With the Oct. 1 budget deadline looming, Canon City R. Tim Grabin, National Legislative Council Colorado was one of 400 American Legion representatives, who traveled to Washington D.C. to stand up for veterans rights.
As a member of the legislative council with Rep. Doug Lamborn’s office, he attended the American Legion National Commanders annual presentation of Legislative Priorities to Congress and related events to visit with congress members about veterans issues.
“We, the American Legion, are not political, but when it comes to veterans issues, you bet we are,” he said. “We’re very political when it comes to veterans issues, as well as for the active duty military.”
The conference began with a briefing on current legislative matters Sept. 20 then a follow up with the National Commanders breakfast reception to honor selected congressional members in the Top of the Hill at the Reserve Officers building.
From there, the group traveled to the Dirkson Senate building, where National Commander Fang A. Wong, of New York, gave his testimony before a joint session of the United States House and Senate Veterans’ Affairs Committees.
One of the top priorities for the fiscal year of 2012 is the VA budget, which consists of H.R. 2055, approved by the House of Representatives for military construction and VA appropriations measure with a recommendation of $129.7 billion for VA programs or $7.8 billion more than the current year. On the other side, the Senate recommended spending $128.1 billion for the same programs at a $6.2 billion rate higher than this year.
“The American Legion believes vital military benefits, such as healthcare cannot be sacrificied merely for short-term savings and urges protection of these programs,” said Grabin, who quoted the American Legion drop sheet. “We want it passed before the deadline. What we were expressing to our congressmen is to put pressure on getting this bill passed.”
To continue the process on the local front, Grabin urged residents to call their local representatives and senators. In Colorado, constituents may call Sen. Mark Udall at (202) 224-5941, Sen. Bennett at (202) 224-5852, Rep. Mike Coffman at (202) 225-7882 or Rep. Doug Lamborn at (202) 225-4422.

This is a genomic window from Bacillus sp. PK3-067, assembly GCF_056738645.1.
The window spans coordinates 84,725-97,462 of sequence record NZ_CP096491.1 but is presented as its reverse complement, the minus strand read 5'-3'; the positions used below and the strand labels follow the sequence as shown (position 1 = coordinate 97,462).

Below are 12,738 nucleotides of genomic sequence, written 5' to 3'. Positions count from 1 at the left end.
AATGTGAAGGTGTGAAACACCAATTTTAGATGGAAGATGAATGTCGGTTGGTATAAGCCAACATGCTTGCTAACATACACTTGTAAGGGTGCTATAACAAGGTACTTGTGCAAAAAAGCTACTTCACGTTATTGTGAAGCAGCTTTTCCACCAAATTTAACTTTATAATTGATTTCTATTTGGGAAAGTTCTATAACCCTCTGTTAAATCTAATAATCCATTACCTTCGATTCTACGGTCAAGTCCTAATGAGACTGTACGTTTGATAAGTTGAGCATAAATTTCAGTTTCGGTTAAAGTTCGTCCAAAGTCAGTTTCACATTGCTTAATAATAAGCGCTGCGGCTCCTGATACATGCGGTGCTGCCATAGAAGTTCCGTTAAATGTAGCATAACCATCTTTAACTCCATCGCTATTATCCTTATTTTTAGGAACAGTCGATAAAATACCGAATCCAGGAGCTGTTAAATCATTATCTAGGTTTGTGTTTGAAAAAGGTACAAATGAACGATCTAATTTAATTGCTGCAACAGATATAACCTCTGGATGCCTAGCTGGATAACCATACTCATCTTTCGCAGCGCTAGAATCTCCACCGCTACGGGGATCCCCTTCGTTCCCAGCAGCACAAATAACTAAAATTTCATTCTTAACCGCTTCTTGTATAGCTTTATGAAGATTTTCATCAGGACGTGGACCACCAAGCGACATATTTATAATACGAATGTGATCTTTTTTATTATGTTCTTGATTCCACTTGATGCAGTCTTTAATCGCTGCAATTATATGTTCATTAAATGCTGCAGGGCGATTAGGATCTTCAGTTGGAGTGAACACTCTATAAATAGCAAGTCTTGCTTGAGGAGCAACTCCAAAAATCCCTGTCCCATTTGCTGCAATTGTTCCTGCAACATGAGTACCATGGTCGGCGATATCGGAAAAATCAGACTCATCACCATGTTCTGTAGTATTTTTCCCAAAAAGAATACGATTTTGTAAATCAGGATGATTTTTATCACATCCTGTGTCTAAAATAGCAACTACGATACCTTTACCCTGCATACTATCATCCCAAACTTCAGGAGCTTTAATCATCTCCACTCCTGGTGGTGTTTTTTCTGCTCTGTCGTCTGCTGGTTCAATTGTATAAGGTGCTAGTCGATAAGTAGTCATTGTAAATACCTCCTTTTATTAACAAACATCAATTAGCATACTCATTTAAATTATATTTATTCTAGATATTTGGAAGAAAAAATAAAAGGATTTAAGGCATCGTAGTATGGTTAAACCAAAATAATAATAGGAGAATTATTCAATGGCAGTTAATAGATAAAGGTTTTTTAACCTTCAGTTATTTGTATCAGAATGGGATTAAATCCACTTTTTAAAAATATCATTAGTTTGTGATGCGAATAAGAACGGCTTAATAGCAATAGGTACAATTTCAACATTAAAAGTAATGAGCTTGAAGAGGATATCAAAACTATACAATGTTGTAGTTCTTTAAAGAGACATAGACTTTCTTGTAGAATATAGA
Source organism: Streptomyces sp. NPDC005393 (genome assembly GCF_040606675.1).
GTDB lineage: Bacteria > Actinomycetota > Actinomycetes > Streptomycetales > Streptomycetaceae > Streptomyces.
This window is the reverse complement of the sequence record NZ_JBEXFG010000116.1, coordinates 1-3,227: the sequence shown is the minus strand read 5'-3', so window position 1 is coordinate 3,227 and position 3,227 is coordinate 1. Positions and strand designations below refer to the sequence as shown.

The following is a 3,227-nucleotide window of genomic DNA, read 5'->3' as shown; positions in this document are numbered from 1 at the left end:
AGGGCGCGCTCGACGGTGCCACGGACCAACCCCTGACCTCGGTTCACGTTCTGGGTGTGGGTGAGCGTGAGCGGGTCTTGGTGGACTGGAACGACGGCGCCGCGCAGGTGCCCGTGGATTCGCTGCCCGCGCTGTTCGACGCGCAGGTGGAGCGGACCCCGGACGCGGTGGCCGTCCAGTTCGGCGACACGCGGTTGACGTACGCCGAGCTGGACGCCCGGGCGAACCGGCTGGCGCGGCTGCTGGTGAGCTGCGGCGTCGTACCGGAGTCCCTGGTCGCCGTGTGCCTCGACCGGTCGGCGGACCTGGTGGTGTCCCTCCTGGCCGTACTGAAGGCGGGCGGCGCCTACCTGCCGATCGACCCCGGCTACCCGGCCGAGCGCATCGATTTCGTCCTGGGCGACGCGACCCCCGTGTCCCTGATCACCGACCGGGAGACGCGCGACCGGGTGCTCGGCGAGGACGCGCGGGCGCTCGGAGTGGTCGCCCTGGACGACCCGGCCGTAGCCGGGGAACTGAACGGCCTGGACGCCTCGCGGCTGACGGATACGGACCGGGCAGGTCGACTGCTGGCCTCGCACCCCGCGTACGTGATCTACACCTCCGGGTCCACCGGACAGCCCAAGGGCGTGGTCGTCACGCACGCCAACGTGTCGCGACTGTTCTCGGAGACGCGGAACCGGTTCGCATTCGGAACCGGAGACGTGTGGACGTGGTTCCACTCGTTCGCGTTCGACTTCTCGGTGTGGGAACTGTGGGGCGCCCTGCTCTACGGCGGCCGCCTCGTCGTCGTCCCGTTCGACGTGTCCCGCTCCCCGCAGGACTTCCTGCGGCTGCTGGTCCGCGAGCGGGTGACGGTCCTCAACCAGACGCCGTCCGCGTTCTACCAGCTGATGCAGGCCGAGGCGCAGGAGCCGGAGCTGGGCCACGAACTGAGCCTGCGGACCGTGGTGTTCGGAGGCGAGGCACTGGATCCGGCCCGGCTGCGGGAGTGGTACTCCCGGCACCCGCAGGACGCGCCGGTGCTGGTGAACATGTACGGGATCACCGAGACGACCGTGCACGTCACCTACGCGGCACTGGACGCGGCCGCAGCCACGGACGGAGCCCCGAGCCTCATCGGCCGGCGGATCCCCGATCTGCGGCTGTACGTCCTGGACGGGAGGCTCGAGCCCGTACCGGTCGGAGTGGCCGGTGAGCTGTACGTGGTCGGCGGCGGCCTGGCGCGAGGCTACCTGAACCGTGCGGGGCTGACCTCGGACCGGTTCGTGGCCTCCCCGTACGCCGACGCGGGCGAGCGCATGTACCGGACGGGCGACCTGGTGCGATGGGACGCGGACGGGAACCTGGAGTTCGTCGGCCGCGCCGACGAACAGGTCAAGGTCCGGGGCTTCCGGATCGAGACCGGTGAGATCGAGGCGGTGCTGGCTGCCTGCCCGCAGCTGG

“The American Legion urges Congress to reconcile the appropriations bill and provide Veterans Administration with a budget before Oct. 1 deadline,” Grabin said. “We oppose including this in a continuing resolution. We urge everyone to call and have their friends call their state representatives before this deadline.”
Other priorities which the American Legion supports are the Flag Protection Amendment and the Veterans Jobs Legislation.
Fifty seven representatives co-sponsored the H.J. Res. 13 and 26 senators co-sponsored a similar bill, S.J. Res. 19, in favor of the amendment to protect the flag.
“The American Legion is committed to protecting Old Glory from acts of physical desecration,” Grabin added. “The final say should be with the people as expresed through Congress and the 50 state legislatures.”
In the meantime, the Veterans Jobs Administration would provide jobs for veterans, who have returned home after being trained in various occupations.
“We stress hiring the heroes as of 2011,” Grabin said. “This was under S.951, introduced by Chairman Miller. According to the House Committee on Veterans Affairs, there are more than 1 million veterans who are unemployed.”
From a personal standpoint, Grabin said a soldier who has driven a truck carrying millions of dollars of equipment in a war zone should be able to return home and drive a truck, hauling eggs to the local market, but this is not the case. Also someone who has served as a paramedic should be able to get a job in the healthcare field without starting from scratch.
“Let’s give credit where credit is due,” he said. “They are more than qualified. Our credentials are not honored and taken care of for their military skills.”
The American Legion urged that H.R. 2433 and S. 951 be approved in order to resolve veterans joblessness, the drop sheet added.
“My personal feeling as a Legionnaire of Colorado, we ought to treat our veterans more of a status of being a Roman soldier, which was a first class citizen,” Grabin said. “They’re the second person forgotten as soon as the war is over. The first person is God.”